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Up close: working with indigenous peoples in northern Alaska

In the vicinity of our Point Thomson Project in northern Alaska, we work with the local communities and government authorities to understand their concerns and avoid conflicts with their traditional lifestyle.

Through a comprehensive assessment and regular engagement, we have identified several areas of concern to the local people, and we have adopted corresponding measures to address these concerns.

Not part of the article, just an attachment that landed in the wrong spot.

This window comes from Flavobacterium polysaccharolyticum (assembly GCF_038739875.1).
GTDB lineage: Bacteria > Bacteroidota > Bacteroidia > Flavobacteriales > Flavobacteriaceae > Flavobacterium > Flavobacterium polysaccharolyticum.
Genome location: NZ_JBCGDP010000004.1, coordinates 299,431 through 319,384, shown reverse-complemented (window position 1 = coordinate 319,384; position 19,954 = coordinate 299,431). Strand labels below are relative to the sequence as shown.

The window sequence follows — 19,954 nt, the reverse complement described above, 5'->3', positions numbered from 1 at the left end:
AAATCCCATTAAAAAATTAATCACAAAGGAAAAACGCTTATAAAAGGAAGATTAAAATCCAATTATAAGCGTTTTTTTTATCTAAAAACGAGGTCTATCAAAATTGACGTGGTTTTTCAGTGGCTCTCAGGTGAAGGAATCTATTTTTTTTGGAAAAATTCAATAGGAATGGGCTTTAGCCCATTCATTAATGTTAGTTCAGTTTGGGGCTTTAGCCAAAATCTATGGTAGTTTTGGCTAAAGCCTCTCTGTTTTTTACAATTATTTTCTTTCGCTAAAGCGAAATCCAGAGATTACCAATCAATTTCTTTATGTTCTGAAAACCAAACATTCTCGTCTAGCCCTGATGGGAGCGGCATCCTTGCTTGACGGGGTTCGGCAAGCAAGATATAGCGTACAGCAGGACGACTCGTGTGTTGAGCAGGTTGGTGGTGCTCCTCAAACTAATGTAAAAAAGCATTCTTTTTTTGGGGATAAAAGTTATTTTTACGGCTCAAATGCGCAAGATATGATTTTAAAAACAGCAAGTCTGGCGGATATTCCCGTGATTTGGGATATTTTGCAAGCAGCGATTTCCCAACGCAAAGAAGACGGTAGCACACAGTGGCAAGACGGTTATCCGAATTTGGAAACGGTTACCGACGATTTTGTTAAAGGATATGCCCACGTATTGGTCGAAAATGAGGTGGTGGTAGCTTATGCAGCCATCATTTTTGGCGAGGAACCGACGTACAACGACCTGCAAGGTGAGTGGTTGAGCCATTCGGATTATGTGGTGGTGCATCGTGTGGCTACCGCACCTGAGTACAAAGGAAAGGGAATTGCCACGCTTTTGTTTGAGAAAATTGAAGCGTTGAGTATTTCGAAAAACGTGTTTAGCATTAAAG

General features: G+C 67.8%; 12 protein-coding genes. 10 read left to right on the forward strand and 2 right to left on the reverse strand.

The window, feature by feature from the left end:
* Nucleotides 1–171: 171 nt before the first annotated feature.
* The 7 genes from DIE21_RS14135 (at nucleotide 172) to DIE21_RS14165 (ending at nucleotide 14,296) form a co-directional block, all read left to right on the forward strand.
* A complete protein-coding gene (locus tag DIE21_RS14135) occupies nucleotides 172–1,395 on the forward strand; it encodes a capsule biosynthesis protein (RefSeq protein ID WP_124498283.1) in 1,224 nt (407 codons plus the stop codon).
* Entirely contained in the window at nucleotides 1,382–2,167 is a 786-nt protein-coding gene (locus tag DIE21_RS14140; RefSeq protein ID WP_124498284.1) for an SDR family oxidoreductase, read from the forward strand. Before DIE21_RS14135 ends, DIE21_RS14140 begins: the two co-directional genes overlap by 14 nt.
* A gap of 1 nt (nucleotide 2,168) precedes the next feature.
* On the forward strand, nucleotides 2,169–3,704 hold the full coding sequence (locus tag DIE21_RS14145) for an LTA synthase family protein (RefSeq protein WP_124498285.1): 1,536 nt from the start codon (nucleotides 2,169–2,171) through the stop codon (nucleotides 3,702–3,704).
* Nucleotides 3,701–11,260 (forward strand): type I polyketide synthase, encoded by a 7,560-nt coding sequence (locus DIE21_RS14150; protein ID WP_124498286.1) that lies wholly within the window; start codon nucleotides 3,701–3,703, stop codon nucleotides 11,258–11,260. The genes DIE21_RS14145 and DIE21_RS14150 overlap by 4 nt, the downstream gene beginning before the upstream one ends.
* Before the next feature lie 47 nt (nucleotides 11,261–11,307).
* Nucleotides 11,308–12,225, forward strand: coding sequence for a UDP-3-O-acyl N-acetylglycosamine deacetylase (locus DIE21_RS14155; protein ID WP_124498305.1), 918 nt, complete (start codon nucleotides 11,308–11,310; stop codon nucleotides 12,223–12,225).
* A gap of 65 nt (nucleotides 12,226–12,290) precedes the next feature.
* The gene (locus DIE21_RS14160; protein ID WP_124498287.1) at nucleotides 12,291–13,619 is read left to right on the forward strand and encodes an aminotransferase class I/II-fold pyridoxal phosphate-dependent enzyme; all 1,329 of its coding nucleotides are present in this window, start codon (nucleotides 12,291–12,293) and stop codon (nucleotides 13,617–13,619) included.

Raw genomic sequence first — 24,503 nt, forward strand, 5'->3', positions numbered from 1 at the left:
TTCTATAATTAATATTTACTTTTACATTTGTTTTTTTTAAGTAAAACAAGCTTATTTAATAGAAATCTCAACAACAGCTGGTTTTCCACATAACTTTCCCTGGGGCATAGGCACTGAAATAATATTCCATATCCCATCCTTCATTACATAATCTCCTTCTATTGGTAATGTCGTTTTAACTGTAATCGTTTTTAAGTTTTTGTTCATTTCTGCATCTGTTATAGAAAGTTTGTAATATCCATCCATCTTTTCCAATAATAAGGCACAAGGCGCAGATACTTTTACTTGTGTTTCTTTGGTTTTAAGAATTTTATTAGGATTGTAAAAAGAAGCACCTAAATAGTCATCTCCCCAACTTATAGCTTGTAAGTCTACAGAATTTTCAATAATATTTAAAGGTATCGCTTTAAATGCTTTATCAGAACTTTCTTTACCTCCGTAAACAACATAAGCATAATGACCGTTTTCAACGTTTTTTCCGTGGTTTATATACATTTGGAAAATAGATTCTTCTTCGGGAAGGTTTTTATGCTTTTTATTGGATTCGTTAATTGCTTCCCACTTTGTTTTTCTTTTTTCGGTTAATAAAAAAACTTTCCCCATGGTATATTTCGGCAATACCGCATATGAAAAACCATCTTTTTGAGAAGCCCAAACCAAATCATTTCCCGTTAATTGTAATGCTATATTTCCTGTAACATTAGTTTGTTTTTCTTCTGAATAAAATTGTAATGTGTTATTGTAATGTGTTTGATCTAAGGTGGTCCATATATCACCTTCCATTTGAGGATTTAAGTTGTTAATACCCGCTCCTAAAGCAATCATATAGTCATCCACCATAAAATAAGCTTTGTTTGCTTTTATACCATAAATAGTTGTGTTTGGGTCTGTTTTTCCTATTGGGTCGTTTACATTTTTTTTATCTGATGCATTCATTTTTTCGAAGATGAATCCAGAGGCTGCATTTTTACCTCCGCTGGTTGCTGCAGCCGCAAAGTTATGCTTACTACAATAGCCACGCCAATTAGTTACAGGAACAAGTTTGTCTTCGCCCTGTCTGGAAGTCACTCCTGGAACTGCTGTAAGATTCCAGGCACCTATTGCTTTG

For example, the Kaktovik community – located 60 miles to the east of the Project – relies, in part, on hunting and fishing for its food supply. The 22-mile Point Thomson Export Pipeline runs through caribou habitat, which occurs in many locations throughout northern Alaska. Consequently, we designed the pipeline to be 7 feet high to minimize the deflection of caribou migration patterns. Additionally, we have applied a non-glare metallic coating on the outside of the pipeline to reduce visual effects to wildlife in the area. Through consultation with the residents of Kaktovik, we also designed the pipeline with thicker walls in certain areas to provide protection against accidental strikes from coastal hunters.